Wednesday, 19 July 2017

LIFEBOAT INSPECTION.

The Advertiser (Adelaide) Tuesday 19 April, 1910.

'When off Gravesend the Board of Trade 
made an inspection of the boats,
but examined only two out of the 16.
None of the boats had provisions in them.
On painting the boats on the inside the
paint leaked through to the outside.'

Maiden voyage.
"There was boat drill once a week, but all 
that was done was to loosen the covers of 
the keats and then put them on again. 
In case of an accident it would have taken at 
least five minutes to unloosen the fastenings of
the coverings of the boats and they never lifted 
the boats off the chocks.

In Sydney it took 13 men with ropes and
blocks to lift the No. 6 boat off the chocks,
and then they had to get a steam winch
to swing the davits out. The davits had
become rusted. 

At Adelaide he had attempted to paint two 
of the aft boats. One of them was so soft 
and rotten that it would not take the paint. 
He could have put his hand through the 
wood at the bottom of the boat This was 
an outside boat, which had never been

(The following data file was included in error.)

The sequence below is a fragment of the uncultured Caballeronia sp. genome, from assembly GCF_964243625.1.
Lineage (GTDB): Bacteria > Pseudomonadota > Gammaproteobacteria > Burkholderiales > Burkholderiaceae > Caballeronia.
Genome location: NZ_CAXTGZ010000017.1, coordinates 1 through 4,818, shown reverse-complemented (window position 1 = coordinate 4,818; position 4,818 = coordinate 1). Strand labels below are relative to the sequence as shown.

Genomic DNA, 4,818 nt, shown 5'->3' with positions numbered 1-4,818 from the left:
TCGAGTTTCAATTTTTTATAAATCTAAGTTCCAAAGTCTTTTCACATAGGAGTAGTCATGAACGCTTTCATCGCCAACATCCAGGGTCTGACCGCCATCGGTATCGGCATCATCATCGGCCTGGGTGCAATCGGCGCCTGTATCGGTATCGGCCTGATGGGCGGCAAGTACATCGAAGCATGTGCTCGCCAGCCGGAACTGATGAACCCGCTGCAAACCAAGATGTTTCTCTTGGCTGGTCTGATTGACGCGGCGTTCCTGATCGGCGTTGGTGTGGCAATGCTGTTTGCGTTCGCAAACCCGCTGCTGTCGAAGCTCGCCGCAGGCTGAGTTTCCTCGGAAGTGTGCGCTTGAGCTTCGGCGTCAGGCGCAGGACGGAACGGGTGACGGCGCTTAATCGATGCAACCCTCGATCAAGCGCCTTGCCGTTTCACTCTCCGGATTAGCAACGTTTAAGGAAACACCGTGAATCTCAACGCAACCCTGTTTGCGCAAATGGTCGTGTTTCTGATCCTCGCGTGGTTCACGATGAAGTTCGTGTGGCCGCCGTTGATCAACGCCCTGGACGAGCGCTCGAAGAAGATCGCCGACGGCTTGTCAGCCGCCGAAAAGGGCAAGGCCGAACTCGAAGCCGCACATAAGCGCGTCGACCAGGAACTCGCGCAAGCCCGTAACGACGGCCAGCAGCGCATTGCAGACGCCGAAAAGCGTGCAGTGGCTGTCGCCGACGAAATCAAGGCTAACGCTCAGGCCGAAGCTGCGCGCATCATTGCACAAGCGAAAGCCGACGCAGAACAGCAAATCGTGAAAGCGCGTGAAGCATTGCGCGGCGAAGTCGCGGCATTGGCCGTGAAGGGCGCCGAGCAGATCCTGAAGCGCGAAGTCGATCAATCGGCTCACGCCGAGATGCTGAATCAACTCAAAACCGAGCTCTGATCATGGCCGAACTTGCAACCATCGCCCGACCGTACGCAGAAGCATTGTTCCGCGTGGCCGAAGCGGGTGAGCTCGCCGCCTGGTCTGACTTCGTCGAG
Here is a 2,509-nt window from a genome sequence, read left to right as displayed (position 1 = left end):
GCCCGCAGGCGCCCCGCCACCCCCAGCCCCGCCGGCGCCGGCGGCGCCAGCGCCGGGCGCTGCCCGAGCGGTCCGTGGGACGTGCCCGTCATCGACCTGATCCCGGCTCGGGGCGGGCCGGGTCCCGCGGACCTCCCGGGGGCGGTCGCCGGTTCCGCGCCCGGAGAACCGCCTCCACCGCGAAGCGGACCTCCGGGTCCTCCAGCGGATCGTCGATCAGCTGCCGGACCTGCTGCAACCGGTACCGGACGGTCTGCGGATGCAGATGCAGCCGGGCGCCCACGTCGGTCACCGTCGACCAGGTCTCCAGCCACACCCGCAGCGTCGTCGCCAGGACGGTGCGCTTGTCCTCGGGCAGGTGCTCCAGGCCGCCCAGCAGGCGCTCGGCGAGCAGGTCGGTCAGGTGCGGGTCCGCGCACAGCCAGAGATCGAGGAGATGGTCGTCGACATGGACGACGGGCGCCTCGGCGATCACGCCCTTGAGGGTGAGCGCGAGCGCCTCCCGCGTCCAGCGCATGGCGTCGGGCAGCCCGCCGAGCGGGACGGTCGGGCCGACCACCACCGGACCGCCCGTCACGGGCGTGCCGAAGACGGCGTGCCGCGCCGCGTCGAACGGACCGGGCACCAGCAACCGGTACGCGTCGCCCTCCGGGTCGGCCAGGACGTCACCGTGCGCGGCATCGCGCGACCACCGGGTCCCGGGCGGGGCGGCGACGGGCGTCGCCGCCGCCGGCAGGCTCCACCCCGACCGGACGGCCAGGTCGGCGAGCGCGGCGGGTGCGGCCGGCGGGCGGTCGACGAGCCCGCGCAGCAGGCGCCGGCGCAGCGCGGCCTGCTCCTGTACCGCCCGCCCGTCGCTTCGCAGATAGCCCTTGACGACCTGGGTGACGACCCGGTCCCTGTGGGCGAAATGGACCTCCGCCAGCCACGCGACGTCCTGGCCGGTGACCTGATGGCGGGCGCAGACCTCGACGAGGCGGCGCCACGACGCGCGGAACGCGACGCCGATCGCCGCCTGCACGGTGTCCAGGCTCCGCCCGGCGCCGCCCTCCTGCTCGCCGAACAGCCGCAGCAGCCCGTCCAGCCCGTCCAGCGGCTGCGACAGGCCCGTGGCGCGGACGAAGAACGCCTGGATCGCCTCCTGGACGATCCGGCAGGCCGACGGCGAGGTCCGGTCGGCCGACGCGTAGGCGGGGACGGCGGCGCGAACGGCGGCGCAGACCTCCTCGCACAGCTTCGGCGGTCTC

swung out; it had never been moved out 
of its position during the voyage The rafts 
were in such a position that until the boats 
were removed they could not be launched 
at all.

The following extract relates to the loss of the SS Vestris. If the above be true, could a similar omission have applied to Waratah?

'§Another surprise arose when Edward Keane, inspector of hulls in the United States Steamboat Inspection Service of the Department of Commerce, admitted at the Tuttle hearings that if he had made a truthful report of his inspection of the SS Vestris, it would not have been issued clearance papers. At the Tuttle hearings, Keane reiterated testimony he gave first at the inspection service’s investigation that although in his
official report he said that he had lowered the Vestris’s lifeboats, he had not actually done so. “That being a requirement,” asked Attorney Tuttle, “unless it was done clearance papers should not be issued, should they?” “No,” the inspector agreed. Tuttle produced Keane’s official inspection report and read from it a printed question as to whether the lifeboats had been lowered. Next to this question Keane had written “yes.”'

Thayer, G. David. First to Die: The Tragic Loss of the SS Vestris (Kindle Locations 2382-2386). Rapidsoft Press ®, jointly with Our American Stories ® LLC. Kindle Edition. 




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